Could This Still Save No Man’s Sky?
No Man's Sky

A year after its release, No Man’s Sky remains a controversial topic. Any bit of news soars up the search result ranks. People still argue about whether or not No Man’s Sky is, was, or has the potential to be a good game. After all, it was the perfect storm of misfires. PR, expectations and more seemed to all balloon into impossible heights, dooming the game to crash when the real product launched. But to its credit, Hello Games has been busting ass to add more stuff to do in No Man’s Sky and develop it into something it wasn’t, only a year ago. This continues with Atlas Rises, bringing No Man’s Sky to version 1.3 and adding new features, improvements, and overhauls to this game that was already enormous in scale.

But perhaps most importantly, Atlas Rises plants the seeds of what may be the most eagerly-anticipated feature that everyone thought was supposed to be present at launch: multiplayer. Everyone was convinced, through bad PR or bizarre interviews with No Man’s Sky’s creator, that players would be able to somehow interact with each other in these procedurally-generated worlds. That wasn’t the case and the game’s reputation suffered for it, but now it’s getting ready to happen.


Amongst additions and changes to the game’s story, new features such as terrain modification, and visual upgrades, No Man’s Sky now features “Joint Exploration.” This is the blueprint, if you will, for what eventually is planned to be some sort of major cooperative element. For now, says the Atlas Rises website, this feature is limited. Players can meet each other, explore together, and even speak with each other through VOIP chat. This mode is represented as “glitches” in the simulation, and players currently see each other as ghastly, floating orbs. Using the Ancient Portal feature, players can meet up and find others, and go exploring together.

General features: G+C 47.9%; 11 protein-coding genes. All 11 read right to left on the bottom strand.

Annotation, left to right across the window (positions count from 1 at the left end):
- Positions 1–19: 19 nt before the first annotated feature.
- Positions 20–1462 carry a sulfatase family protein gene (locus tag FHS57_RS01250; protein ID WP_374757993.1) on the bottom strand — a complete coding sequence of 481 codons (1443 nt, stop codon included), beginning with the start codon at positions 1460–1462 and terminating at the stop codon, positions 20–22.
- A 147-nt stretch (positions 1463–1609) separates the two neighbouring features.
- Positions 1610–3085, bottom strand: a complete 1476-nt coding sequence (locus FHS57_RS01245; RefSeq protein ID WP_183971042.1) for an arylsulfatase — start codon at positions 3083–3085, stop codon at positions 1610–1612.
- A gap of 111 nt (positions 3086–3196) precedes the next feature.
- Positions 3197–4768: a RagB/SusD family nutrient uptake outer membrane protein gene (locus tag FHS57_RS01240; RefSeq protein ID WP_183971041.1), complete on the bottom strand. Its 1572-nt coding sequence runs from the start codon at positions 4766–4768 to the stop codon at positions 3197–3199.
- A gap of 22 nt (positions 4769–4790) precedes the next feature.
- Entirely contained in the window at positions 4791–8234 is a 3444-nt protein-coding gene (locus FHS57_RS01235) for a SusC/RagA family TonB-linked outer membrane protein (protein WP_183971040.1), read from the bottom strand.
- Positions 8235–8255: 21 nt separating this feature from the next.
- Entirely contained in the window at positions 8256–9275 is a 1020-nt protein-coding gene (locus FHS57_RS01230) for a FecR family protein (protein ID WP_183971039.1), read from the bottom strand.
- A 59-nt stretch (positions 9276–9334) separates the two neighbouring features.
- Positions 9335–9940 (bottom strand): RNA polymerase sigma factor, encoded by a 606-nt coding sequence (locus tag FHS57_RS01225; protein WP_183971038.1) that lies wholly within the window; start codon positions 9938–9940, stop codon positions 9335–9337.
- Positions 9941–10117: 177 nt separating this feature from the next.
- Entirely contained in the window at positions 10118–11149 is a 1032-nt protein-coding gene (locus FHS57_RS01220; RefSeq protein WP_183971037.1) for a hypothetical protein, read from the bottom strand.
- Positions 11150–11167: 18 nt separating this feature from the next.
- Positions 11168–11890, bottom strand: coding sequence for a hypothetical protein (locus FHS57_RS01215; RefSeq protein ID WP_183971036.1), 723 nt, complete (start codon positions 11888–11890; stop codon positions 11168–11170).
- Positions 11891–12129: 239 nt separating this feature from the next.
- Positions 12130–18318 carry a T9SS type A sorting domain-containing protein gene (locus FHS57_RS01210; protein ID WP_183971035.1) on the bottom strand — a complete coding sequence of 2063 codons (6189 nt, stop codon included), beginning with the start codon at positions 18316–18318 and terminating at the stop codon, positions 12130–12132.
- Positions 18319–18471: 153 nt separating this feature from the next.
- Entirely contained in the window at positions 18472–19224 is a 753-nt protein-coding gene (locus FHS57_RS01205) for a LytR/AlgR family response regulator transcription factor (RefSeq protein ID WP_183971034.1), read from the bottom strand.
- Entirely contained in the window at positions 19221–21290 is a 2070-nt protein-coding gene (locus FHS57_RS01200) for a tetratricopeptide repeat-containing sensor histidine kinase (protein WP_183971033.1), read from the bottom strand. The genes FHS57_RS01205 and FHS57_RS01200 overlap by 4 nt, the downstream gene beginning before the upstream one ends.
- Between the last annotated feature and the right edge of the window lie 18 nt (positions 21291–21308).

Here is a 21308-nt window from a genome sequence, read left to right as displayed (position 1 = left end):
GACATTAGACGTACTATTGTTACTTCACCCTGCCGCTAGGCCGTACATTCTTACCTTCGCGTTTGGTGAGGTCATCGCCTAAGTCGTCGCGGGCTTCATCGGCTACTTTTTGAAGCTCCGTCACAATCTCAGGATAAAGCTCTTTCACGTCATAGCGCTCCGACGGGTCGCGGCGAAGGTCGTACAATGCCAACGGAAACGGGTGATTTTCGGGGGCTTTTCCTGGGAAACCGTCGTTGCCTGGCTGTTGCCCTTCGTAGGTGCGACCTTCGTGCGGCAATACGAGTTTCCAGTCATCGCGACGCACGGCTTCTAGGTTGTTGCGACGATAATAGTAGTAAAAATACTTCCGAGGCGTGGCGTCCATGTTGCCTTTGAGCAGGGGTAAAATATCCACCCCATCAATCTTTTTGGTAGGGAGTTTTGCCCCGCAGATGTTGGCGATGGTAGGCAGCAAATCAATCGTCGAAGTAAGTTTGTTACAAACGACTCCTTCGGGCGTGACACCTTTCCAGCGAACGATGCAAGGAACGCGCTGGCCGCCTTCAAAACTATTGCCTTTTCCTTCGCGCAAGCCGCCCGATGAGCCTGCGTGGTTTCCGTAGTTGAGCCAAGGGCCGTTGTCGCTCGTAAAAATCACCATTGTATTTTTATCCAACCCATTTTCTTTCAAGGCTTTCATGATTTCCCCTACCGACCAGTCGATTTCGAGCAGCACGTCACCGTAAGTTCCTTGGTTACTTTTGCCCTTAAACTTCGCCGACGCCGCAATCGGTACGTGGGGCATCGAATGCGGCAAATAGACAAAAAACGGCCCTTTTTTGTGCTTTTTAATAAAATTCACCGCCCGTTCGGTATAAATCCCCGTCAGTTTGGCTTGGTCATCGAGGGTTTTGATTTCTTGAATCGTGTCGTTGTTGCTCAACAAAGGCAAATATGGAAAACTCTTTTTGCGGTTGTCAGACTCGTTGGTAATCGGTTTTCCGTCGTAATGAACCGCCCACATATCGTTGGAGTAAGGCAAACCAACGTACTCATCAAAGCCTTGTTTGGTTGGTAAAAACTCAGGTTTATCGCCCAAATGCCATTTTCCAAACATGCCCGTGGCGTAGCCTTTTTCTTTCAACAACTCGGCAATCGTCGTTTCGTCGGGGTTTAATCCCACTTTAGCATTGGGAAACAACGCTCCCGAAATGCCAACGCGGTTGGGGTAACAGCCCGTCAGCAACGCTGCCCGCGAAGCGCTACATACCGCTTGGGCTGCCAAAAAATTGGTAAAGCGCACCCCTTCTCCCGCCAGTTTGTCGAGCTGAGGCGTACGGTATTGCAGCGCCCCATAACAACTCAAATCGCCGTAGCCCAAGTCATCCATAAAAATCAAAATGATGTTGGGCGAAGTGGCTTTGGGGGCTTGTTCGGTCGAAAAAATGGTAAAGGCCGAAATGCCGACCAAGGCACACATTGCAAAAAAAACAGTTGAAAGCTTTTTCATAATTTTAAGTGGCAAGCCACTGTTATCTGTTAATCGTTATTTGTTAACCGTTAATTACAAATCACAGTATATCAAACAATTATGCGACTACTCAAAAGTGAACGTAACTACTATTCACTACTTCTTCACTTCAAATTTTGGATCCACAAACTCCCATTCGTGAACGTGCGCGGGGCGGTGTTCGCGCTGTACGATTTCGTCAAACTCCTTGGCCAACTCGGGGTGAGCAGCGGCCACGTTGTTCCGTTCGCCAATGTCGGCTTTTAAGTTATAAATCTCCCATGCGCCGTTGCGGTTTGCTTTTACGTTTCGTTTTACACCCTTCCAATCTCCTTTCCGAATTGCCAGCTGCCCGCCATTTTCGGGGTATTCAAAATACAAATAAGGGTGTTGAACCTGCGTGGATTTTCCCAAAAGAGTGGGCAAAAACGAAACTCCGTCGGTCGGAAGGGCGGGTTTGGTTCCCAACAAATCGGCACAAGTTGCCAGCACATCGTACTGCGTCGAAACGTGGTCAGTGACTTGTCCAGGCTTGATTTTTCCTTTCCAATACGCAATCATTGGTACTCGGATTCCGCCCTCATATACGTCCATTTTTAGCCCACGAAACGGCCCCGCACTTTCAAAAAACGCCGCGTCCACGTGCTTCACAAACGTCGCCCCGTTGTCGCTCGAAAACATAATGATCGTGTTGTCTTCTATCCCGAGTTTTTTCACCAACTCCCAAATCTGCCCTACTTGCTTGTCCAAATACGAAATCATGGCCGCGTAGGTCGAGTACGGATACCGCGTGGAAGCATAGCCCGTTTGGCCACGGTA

In its current form, it literally is just Joint Exploration. Players can’t mechanically interact and do things like trade items or work on similar tasks, but they can journey together and speak, the beginnings of a shared No Man’s Sky experience. This isn’t what people had in mind when they thought of the idea of multiplayer, but the important part here is that it isn’t there yet. This is the first step of getting a structure in place. What’s to come next, according to the update, is “synchronous co-op.”

No Man's Sky

When it was still on the way, the message of No Man’s Sky was all about promise. The promise and wonder of exploration. The ability to have unique experiences compared to other players as everyone explored their slice of the galaxy. But what good is such an experience if you can’t also share it with others? That’s the next question Hello Games and No Man’s Sky need to answer. And luckily, it seems like the brand, despite all the hitches and drama, still has the pull, the mindshare, to ensure people still care when it finally happens. It’s gonna be huge.

Lucas White
Lucas White

Writing Team Lead
Date: 08/21/2017

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